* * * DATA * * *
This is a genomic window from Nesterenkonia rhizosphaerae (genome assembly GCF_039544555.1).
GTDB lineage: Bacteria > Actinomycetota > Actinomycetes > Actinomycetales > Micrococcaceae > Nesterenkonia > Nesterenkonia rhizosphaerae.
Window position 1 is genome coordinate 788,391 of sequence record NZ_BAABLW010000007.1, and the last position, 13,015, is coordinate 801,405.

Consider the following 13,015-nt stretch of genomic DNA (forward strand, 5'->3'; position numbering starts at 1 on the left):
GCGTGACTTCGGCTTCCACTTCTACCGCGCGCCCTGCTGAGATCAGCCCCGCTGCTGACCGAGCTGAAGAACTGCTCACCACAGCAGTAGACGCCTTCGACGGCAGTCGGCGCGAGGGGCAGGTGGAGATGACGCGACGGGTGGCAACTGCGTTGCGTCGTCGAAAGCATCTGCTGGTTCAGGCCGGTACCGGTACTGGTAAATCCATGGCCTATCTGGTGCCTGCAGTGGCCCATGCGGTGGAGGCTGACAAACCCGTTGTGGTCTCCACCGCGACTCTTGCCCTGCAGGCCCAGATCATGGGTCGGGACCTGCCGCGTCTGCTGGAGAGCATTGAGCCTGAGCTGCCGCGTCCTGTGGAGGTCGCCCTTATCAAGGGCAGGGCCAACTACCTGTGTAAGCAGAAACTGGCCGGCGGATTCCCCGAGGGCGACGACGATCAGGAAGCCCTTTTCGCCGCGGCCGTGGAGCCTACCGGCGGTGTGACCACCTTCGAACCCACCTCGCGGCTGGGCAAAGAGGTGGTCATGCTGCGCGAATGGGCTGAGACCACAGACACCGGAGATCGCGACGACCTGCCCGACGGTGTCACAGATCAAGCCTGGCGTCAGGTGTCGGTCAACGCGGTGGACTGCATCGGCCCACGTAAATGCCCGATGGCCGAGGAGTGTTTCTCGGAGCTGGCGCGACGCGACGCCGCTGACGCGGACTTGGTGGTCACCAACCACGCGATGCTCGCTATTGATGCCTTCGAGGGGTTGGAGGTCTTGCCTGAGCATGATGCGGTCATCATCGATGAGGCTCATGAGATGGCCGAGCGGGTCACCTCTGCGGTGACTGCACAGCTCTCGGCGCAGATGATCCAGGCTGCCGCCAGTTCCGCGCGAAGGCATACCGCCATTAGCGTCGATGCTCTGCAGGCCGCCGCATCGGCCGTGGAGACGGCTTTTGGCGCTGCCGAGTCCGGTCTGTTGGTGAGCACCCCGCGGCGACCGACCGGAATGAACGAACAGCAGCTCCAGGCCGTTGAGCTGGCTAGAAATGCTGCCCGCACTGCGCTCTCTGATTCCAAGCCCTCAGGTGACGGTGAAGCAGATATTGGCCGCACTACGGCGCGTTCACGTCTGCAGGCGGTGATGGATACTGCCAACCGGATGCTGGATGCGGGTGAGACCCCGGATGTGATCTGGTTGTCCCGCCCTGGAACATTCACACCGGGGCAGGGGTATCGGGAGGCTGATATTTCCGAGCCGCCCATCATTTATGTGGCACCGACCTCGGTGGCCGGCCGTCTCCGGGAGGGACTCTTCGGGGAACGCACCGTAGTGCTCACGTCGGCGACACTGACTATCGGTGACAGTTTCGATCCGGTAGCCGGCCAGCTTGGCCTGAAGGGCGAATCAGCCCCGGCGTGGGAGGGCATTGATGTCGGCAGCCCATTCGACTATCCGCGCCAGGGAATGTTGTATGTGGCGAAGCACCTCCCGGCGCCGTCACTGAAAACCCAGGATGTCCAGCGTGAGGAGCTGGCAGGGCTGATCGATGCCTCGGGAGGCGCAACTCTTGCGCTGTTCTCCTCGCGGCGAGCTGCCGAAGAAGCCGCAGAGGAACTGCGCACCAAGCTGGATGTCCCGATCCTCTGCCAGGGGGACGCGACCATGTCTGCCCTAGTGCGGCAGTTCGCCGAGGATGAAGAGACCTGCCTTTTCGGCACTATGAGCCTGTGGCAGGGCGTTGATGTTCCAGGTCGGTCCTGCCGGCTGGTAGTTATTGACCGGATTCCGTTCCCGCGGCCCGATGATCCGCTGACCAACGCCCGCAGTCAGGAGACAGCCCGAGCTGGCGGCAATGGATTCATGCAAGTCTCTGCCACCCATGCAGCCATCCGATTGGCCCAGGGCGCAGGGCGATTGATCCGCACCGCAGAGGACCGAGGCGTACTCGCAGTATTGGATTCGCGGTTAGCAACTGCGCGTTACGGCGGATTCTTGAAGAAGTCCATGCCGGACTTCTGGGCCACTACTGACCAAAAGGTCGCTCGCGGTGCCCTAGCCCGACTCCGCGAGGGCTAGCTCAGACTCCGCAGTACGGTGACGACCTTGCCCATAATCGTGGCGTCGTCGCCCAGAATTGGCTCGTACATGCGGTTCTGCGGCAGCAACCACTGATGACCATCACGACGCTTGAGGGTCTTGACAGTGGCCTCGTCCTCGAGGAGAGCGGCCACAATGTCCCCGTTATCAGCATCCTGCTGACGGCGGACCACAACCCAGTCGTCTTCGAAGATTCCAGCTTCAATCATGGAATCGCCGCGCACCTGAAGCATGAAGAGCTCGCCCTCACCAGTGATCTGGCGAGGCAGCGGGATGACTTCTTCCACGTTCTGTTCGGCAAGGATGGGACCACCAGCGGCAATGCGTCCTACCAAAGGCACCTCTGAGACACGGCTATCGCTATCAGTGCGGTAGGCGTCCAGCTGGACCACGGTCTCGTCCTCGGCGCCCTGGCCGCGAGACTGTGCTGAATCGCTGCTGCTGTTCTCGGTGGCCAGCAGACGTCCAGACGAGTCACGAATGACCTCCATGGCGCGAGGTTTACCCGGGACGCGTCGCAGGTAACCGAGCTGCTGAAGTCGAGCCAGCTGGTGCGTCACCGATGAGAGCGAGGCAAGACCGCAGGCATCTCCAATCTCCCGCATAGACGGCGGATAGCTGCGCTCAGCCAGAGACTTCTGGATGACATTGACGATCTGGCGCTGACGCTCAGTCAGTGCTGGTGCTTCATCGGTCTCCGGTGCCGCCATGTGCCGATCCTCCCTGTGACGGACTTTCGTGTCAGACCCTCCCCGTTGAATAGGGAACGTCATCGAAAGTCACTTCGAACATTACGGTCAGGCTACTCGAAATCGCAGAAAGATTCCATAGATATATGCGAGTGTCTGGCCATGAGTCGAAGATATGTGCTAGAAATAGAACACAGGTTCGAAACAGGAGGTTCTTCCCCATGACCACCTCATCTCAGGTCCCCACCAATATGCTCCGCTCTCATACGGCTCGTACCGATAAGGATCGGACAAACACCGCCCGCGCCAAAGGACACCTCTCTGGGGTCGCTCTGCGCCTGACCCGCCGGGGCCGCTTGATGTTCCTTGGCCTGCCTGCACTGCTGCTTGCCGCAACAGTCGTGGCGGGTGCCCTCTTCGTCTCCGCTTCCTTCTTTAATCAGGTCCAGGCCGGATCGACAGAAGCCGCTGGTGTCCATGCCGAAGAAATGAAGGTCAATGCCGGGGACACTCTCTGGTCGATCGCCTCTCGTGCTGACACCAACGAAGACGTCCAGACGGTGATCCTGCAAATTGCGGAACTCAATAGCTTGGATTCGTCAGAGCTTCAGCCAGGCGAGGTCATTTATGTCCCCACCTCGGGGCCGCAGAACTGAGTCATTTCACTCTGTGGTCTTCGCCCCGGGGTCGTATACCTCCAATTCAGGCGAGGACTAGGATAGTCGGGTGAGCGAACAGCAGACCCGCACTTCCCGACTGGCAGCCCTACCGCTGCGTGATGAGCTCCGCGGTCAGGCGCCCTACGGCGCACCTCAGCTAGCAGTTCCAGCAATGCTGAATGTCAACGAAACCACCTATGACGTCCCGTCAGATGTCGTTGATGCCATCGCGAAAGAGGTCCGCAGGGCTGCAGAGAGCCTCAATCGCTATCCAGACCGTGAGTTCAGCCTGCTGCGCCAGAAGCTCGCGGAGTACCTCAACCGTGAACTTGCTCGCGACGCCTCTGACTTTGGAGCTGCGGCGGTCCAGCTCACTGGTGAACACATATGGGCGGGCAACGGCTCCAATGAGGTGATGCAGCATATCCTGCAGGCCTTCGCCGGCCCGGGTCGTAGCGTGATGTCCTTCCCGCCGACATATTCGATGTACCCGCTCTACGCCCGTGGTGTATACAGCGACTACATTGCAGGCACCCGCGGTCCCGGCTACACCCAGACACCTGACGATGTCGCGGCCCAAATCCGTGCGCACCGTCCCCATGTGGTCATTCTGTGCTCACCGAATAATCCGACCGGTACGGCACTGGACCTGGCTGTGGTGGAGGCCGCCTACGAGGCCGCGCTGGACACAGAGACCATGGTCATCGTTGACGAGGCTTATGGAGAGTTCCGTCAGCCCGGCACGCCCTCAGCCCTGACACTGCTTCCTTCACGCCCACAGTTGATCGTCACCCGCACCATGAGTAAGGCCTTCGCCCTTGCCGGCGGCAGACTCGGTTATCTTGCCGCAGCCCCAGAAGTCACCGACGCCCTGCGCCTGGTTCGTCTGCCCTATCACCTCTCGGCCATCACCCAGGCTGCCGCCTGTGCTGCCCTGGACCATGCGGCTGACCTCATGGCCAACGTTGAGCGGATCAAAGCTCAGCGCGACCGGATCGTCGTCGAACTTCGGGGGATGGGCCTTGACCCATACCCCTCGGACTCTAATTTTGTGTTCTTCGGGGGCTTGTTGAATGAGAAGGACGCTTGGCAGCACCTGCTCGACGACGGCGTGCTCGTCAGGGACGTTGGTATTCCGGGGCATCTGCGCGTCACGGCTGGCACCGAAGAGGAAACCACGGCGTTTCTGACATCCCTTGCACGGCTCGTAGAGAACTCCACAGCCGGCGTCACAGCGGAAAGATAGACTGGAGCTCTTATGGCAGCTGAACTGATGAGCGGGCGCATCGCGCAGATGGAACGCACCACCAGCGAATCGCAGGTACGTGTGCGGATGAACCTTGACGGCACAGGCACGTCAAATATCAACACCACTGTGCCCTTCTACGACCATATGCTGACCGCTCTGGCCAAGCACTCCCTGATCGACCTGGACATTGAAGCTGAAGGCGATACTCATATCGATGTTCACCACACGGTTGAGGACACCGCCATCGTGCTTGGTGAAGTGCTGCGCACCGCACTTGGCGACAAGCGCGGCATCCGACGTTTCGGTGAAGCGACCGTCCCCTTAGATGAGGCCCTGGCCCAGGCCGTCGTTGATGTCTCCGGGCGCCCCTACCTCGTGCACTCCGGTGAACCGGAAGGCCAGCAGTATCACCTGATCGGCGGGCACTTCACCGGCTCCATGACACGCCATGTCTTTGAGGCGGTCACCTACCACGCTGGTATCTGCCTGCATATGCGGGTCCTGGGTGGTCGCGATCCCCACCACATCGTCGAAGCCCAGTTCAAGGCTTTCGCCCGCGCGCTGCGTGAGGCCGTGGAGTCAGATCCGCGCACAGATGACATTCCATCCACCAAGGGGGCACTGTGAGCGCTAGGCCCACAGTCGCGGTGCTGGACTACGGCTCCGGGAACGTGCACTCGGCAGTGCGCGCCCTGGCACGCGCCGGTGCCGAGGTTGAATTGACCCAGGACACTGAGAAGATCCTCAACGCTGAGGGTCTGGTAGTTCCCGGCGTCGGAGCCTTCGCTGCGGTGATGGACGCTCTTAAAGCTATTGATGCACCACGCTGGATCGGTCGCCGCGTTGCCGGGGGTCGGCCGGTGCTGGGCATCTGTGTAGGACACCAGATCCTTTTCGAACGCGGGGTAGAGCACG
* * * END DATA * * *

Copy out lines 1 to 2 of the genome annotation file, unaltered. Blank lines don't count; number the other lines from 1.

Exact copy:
This is a genomic window from Nesterenkonia rhizosphaerae (genome assembly GCF_039544555.1).
GTDB lineage: Bacteria > Actinomycetota > Actinomycetes > Actinomycetales > Micrococcaceae > Nesterenkonia > Nesterenkonia rhizosphaerae.